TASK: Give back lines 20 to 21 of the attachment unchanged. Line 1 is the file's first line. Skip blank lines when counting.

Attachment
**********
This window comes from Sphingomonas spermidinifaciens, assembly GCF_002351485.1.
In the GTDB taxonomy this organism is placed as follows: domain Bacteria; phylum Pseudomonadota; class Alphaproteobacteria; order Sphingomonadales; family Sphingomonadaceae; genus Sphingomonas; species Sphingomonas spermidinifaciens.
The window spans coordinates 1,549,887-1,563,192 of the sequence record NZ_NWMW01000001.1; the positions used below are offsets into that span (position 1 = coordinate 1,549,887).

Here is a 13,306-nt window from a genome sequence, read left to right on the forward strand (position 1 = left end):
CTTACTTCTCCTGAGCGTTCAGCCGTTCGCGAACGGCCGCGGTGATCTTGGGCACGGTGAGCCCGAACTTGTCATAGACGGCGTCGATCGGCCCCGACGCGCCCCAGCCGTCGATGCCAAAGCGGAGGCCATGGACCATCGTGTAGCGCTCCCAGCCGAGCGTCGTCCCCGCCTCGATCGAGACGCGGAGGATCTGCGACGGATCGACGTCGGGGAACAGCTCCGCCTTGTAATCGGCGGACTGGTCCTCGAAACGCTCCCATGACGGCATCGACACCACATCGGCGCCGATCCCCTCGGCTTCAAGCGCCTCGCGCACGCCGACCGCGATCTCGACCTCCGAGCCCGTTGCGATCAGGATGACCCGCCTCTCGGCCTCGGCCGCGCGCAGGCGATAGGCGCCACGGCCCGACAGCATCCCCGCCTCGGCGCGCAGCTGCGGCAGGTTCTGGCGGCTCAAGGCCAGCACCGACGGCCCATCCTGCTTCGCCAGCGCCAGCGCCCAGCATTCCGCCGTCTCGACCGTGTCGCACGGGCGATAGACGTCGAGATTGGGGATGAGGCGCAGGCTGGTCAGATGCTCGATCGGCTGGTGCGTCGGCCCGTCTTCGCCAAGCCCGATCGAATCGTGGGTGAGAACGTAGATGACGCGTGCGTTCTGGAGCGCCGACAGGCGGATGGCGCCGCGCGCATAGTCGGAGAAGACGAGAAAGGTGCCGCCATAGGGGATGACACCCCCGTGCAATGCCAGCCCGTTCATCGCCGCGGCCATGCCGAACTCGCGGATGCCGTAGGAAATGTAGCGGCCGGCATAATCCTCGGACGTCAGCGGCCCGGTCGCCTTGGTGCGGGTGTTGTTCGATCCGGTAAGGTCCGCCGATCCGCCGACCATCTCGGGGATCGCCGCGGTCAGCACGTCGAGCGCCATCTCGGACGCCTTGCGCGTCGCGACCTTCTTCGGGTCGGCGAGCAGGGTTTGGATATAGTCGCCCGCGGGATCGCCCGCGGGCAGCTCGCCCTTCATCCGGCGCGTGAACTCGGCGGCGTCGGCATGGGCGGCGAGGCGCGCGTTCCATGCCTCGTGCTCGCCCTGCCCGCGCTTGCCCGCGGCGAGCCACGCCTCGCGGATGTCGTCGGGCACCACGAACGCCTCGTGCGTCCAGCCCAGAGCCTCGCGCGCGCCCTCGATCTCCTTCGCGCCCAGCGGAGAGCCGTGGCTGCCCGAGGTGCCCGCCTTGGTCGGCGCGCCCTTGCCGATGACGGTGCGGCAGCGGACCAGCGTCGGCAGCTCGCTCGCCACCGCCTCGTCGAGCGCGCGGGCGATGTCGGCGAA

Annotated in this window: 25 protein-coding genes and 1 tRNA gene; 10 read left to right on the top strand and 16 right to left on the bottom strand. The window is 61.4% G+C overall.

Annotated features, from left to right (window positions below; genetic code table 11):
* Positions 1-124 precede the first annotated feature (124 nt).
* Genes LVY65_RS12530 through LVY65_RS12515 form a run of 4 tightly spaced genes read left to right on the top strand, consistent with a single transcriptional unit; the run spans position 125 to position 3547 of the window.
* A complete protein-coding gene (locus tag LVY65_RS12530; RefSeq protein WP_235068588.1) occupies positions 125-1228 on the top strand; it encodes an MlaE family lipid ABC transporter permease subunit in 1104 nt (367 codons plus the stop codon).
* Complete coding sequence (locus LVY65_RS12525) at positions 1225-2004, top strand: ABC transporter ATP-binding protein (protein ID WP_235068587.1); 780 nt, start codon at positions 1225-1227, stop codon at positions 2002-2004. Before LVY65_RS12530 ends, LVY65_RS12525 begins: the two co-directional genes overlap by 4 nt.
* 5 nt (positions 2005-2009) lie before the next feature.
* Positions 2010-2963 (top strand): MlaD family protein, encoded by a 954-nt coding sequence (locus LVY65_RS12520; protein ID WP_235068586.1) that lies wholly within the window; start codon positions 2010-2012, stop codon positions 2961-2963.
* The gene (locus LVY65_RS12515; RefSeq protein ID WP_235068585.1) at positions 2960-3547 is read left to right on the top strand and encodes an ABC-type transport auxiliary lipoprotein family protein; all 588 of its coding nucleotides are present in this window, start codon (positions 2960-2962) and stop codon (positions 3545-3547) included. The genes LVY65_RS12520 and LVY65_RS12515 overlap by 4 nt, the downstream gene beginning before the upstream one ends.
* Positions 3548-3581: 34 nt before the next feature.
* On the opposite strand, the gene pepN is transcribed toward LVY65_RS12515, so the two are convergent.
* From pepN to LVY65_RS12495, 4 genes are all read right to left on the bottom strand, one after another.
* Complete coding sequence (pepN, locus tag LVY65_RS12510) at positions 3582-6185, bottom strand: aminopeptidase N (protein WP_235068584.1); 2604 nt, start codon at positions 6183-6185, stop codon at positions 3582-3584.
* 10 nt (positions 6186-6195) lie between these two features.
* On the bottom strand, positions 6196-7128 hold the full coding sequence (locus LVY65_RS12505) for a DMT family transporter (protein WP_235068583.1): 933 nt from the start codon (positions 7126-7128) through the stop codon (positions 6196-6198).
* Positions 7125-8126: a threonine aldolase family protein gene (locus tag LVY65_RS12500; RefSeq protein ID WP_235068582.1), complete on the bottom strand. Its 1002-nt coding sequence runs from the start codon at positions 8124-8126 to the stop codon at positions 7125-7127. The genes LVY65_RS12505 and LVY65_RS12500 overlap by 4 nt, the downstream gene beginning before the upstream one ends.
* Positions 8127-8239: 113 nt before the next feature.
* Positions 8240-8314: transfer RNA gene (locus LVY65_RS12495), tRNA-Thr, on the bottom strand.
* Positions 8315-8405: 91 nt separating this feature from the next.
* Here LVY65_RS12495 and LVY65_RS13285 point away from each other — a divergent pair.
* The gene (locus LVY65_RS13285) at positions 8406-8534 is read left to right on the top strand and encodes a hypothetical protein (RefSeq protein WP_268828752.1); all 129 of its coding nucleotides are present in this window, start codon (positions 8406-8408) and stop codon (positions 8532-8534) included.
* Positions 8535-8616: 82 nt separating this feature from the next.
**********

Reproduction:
* On the bottom strand, positions 6196-7128 hold the full coding sequence (locus LVY65_RS12505) for a DMT family transporter (protein WP_235068583.1): 933 nt from the start codon (positions 7126-7128) through the stop codon (positions 6196-6198).
* Positions 7125-8126: a threonine aldolase family protein gene (locus tag LVY65_RS12500; RefSeq protein ID WP_235068582.1), complete on the bottom strand. Its 1002-nt coding sequence runs from the start codon at positions 8124-8126 to the stop codon at positions 7125-7127. The genes LVY65_RS12505 and LVY65_RS12500 overlap by 4 nt, the downstream gene beginning before the upstream one ends.